viernes, 12 de febrero de 2016

NANCY MESSIEH [18.112] Poeta de Egipto


Nancy Messieh, fotógrafa y poeta egipcia residente en El Cairo, es autora del libro de poemas en inglés Photographs Never Taken.

Un poema por Tahrir, por Egipto 

esa plaza pública
con nombre de destino e historia
como sabiendo lo que iba a venir
firmes nos quedamos
diciendo, no nos moverán
pintamos poemas en el duro asfalto
reblandecido, empapado de la sangre nuestra

y el mundo miraba.

El mundo miraba mientras nos llamaban
y en las pantallas de los televisores
de los hogares, cerradas las puertas no fuera
a entrar a la verdad,
los hombres escupían a las cámaras desprecio
y las mujeres chillaban por teléfono
ojos y corazones llenos de rabia
incapaces de entender
que Tahrir era suya, para ellos,
mientras los ojos del gobierno mostraban sólo lo que querían
que viéramos
el sol poniente sobre el Nilo

y todo lo que hacía falta era girar lo mínimo la cabeza a la izquierda
por el rabillo del ojo un vistazo
mostrando la neblina del sol del Cairo entre los gases lacrimógenos,
los hombres a la carga por las calles con sus cuerpos solo
topando con los camiones de policía que los atropellaban.

Los diarios hablaban de disturbios por todo el Mediterráneo
pretendiendo que ese día que había
comenzado en El Cairo
era igual a otro cualquiera.

Pero algo había empezado.

Hombres y mujeres estremecían la tierra
con sus voces.

De norte a sur
caían cuerpos al suelo, dejaban de latir los corazones
pero en Tahrir por ellos mantuvimos alta la cabeza
saliendo de los muros por los que, toda nuestra vida,
caminamos pegados, ocultos en la sombra
de la conformidad y el miedo

abrimos al asesinato nuestros pechos,
abrimos a las piedras nuestros rostros, a las balas nuestros ojos,
nuestras mentes a los molotov que a la cabeza nos lanzaban

y dijimos

no tenemos miedo

porque el miedo a vivir con la cara enterrada
en el suelo de una tierra que no puede ya sentir
era nada, nada comparado con el miedo a morir
sin haber dicho ni una vez

soy libre.

Traducción: Lucas Antón

Um poema por Tahrir, por Egito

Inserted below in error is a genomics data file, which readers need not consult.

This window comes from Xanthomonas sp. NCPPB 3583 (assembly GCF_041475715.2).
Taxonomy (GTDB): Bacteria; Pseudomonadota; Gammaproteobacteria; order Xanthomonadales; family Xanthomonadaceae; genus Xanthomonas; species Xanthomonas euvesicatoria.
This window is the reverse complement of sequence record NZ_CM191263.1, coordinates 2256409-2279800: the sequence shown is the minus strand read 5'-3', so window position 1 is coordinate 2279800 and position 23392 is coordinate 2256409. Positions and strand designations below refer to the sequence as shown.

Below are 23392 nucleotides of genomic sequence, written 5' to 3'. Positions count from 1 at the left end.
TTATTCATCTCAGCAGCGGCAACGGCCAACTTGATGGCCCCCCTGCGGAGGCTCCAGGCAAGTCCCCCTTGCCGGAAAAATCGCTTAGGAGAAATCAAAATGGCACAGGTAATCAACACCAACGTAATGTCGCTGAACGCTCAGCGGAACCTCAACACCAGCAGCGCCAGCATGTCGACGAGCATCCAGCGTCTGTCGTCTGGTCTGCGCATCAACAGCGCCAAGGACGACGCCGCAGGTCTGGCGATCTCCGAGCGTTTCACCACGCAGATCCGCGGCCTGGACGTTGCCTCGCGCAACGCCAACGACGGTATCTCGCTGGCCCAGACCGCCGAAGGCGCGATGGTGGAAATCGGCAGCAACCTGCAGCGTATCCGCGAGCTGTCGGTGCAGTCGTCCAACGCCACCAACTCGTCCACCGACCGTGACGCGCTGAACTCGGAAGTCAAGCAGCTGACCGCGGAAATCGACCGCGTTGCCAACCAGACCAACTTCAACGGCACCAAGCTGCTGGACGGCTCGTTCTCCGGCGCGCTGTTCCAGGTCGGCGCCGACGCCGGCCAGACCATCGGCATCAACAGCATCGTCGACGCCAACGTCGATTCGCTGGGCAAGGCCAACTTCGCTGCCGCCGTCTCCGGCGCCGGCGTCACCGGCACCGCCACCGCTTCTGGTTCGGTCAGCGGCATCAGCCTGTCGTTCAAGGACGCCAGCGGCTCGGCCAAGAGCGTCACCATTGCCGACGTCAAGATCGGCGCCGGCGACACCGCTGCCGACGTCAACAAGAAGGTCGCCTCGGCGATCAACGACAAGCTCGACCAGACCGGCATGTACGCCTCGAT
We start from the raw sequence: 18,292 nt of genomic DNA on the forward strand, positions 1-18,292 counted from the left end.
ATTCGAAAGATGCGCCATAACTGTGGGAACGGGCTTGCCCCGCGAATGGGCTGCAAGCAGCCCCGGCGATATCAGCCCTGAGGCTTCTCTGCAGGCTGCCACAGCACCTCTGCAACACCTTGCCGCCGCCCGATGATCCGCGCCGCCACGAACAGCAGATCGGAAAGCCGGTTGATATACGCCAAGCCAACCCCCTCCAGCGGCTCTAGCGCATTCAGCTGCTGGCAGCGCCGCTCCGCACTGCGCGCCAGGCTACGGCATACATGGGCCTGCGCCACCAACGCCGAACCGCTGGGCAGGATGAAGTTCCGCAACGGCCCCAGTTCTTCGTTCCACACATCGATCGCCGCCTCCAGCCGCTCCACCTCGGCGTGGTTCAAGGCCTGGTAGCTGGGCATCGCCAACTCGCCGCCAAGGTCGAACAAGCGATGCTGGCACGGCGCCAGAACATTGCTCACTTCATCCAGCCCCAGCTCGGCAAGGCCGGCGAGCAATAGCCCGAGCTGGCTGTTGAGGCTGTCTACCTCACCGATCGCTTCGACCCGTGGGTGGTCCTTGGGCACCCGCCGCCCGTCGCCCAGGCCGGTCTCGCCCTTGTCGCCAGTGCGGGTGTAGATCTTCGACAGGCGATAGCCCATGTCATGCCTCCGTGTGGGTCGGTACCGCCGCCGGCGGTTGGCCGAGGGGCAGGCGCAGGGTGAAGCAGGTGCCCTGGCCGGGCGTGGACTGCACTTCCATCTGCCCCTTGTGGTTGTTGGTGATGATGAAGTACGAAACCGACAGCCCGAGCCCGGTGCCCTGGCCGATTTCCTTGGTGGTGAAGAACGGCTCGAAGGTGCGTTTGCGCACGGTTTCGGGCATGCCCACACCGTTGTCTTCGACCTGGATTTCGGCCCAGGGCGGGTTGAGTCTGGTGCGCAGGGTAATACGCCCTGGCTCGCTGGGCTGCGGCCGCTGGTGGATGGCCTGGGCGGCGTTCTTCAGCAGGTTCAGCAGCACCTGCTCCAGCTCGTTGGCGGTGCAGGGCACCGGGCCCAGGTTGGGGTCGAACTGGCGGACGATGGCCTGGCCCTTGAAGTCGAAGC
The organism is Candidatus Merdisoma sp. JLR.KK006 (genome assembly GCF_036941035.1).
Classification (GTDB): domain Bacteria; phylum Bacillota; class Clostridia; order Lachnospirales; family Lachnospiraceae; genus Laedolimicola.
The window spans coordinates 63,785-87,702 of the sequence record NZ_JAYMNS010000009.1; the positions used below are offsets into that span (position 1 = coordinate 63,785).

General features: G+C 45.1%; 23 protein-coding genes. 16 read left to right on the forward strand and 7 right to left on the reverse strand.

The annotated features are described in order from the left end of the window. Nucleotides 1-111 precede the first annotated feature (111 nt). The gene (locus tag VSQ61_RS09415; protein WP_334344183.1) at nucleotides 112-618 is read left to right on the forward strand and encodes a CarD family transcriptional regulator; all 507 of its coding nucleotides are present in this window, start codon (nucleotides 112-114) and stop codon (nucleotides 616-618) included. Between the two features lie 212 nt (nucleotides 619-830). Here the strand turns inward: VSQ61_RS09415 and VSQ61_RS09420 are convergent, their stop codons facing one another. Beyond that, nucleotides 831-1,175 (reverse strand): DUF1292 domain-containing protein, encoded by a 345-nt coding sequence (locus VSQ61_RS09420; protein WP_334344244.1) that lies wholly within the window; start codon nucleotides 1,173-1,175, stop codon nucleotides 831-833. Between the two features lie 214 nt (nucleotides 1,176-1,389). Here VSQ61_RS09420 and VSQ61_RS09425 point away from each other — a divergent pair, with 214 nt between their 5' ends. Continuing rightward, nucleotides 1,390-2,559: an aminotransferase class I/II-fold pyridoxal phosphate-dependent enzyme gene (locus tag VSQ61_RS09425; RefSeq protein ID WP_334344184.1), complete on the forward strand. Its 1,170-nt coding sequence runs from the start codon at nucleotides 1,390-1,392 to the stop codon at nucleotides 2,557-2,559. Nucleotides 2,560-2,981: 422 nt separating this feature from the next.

essa praça pública
com nome de sino e história
como sabendo o que ia vir
firmes ficamos 
dizindo, nom nos moverám
pintamos poemas no duro asfalto
amolecido, enchoupado da sangue nossa

e o mundo olhava.

O mundo olhava enquanto nos chamavam
e nos ecrás das televisons
dos fogares, fechadas as portas nom fora
entrar a verdade, 
os homens chuspiam às cámaras desprezo
e as mulheres gritavam por telefone
olhos e coraçons cheios de raiva
incapazes de entender
que Tahrir era sua, para eles,
enquanto os olhos do governo mostravam só o que queriam
que viramos
o sol-por sobre o Nilo

e todo o que fazia falha era girar o mínimo a cabeça e à esquerda
polo cabo do olho enxergar
mostrando a névoa do sol do Cairo entre os gases lacrimógenos,
os homens à carga polas ruas com os seus corpos apenas
topando com os camions da polícia que os atropelam.

Os jornais falavam de brigas por todo o Mediterráneo
 pretendendo que esse dia que começara
no Cairo
era igual a outro qualquer.

Porém algo começara.

Homens e mulheres estremeciam a terra
com as suas vozes.

De norte a sul
caiam corpos ao piso, deixavam de latejar os coraçons
mas em Tahrir por eles mantivemos alta a testa
saindo dos muros polos que, toda a nossa vida,
caminhamos pegados, ocultos na sombra
da conformidade e do medo

abrimos ao assassinato os nossos peitos,
abrimos às pedras os nossos rostos, às balas os nossos olhos, 
as nossas mentes aos molotov que à cabeça nos jogavam

 e dixemos

nom temos medo

porque o medo a viver com a cara soterrada
no chao dumha terra que nom pode já sentir 
era nada, nada comparado com o medo a morrer
sem ter dito nem umha vez 

som livre.

Publicado por Antom Fente Parada 


There are no new words for

in Syria,
where children are dying of
bombs and bullets
and polio,
because disease
is DNA
and a human being with his finger on a trigger.

The family with eight sons in Syria, each with a name of his own
has only two left,
five lost to shelling
one to a paralyzing virus.

The polio came to Syria in the veins of foreign groups
come to fight a war
bringing with them
another battle.

They say the fighting might stop
so they can save lives, prevent an epidemic
so that bombs and bullets
can do the job instead

they’re messy, but far more efficient
than a debilitating disease
that first takes your movement
then your life.

There are no new words for

because we say
never again
but we really mean
never again for this country
or these people

because Rwanda
because the holocaust
because Armenia